Etner et al then discuss models generalizing Savage expected utility using non-Bayesian decision criteria. The first model is the **Wald maxmin criterion**, which evaluates decisions by looking exclusively at the worst possible consequence. It was generalized by Arrow and Hurwicz in 1972, who consider a convex combination of both the worst and the best outcomes (this is called the **Arrow and Hurwicz alpha maxmin model**). The weight of the worst outcome, denoted alpha, measures the decision maker's pessimism. The Arrow and Hurwicz model has been shown to be the only criterion susceptible to model choice under complete ignorance, i.e., the decision maker has no means to assess whether one event is more likely than another. Etner et al then present two "first-generation" models that use capacities to represent non-additive beliefs in the face of uncertain situations: the **Choquet expected utility** and the **cumulative prospect theory**. In the case of Choquet expected utility, beliefs are characterized not by a subjective probability but by a capacity, that is, a non-necessarily additive, increasing set function. Actions are then evaluated using Choquet integrals rather than standard Lebesgue integrals due to the non-additivity of the capacity. For decisions with a finite set of outcomes, "a decision maker evaluates a decision by considering first the lowest outcome and then adding to this lowest outcome the successive possible increments, weighted by his personal estimation of the occurrence of these increments." The cumulative prospect theory developed by Kahneman and Tversky in 1979 is related to the Choquet expected utility model but has a reference point and an asymmetry in the treatment of gains and losses. It introduces two different capacities, one for gains and one for losses.

The next generation of models of decision making under uncertainty "rests on the idea that when information is sccarce, it is too demanding to ask for precise subjectiee beliefs (a probability distribution) but maybe asking only for 'imprecise' subjective beliefs (i.e., a set of probability distributions) is more appropriate." This is known as having multiple priors. It is still possible to compute expected utilities, but now we have one value per prior. One possibility to compare two decisions is to say that an act f is preferred to an act g if all the expected utilities of f with respect to the distributions in the set of priors are higher than those of g. As a result, not all acts can be compared (f can be better than g for some priors and g can be better than f for others.) This is an example of** incomplete preferences**. It is possible to evaluate the multiple priors by considering their worst case, which gives rise to the **maxmin expected utility** of Gilboa and Schmeidler. Under an assumption of uncertainty aversion, "the Choquet expected utility model is a particular case of the maxmin expected utility model" and the set of priors over which the decision maker takes the minimum is the core of a convex capacity. The maxmin expected utility can also be generalized using a confidence function, using a threshold level under which priors are not taken into account in the evaluation.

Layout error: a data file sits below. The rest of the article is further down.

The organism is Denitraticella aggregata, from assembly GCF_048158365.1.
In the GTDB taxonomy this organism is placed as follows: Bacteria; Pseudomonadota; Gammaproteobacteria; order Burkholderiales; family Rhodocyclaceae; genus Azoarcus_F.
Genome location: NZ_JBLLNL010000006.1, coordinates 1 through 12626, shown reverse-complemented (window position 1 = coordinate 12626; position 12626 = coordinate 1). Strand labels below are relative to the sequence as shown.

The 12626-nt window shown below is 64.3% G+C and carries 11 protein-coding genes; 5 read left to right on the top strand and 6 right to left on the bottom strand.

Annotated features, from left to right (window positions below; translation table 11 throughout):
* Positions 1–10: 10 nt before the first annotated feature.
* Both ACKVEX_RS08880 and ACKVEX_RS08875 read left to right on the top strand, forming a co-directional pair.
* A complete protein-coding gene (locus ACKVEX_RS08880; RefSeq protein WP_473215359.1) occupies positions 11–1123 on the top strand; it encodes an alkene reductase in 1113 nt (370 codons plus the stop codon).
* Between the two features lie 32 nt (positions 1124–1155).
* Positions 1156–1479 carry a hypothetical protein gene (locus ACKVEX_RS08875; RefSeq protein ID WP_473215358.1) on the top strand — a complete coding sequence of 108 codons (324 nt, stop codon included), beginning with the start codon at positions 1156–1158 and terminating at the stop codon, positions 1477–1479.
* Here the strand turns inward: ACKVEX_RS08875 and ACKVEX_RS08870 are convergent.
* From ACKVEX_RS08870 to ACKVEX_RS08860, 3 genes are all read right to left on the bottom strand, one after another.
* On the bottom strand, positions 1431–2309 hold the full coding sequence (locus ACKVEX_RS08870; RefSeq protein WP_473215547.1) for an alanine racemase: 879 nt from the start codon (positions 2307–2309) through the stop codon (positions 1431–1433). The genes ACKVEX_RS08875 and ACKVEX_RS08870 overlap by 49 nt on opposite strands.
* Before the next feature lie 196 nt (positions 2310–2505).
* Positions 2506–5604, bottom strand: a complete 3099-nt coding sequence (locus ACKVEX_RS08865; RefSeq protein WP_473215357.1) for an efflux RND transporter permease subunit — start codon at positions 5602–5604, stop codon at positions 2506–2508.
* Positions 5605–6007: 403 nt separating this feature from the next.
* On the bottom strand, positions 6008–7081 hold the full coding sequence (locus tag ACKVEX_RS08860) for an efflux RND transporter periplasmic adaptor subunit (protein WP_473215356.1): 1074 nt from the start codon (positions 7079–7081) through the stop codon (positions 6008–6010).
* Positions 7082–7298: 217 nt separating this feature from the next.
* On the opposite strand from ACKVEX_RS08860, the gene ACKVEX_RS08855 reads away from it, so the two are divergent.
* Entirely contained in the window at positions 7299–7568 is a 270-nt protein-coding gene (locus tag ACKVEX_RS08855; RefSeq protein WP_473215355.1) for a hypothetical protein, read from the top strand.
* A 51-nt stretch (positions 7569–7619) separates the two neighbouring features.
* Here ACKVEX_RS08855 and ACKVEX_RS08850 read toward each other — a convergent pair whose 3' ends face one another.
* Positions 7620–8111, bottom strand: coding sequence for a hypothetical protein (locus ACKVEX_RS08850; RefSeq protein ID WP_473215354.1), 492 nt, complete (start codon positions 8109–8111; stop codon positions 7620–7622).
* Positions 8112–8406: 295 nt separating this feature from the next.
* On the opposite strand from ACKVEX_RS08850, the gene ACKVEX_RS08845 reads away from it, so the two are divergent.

A natural follow-up question is how to determine the set of priors in the maxmin expected utility model. That, and the rest of the paper, will be the subject of my next post!

One of the most useful features of the paper is a toy insurance example that runs throughout the paper to illustrate the various concepts.

- An individual with initial wealth w is facing a risk of loss d. The state space is: {Loss, No Loss}. An act specifies what amount of money the decision maker has in each state of nature. The act of not buying insurance would be represented by f = (w-d, w). Buying full coverage at premium pi would yield g = (w - pi, w - pi). Buying partial coverage at premium pi' would lead to h = (w-d + I - pi'), w - pi') with I the indemnity paid in case of damage.
- A decision maker following Savage's axioms would have a probability of loss p and a utility function u and would compute p*u(w-d)+(1-p)*u(w) for act f, u(w-pi) for act g and p*(w-d + I - pi')+(1-p)*u(w - pi') for act h.
- If the DM's preferences are represented by the Choquet expected utility model, the decisions will be evaluated as: for act f, u(w-d)+v(NoLoss)*[u(w)-u(w-d)], for act g, u(w-pi) and for act h, u(w-d+I-pi')+v(NoLoss)*[u(w-pi')-u(w-d+I-pi')]
- Incomplete preferences can be illustrated assuming that p (the probability of loss) is either 1/3 or 1/2 and taking w=3/2, d=1/2 and u(x)=x. If 4/3>3/2-pi >5/4, "it is sometimes better to get full insurance and sometimes better not to have any insurance" depending on the prior used.
- If the individual's subjective set of beliefs is such that p is in the range [p',p''] and he decides using a maxmin expected utility model, then he evaluates f as p''u(w-d) + (1-p'')u(w), g as u(w-pi) and h as p''u(w-d+I-pi')+(1-p'')u(w-pi'). Note that the individual "evaluates acts only according to the worst possible prior in the set, that is, the highest loss probability p''."
- Starting with the sixth part of the example the math starts being too cumbersome to retype so you will have to look up the rest in the paper itself!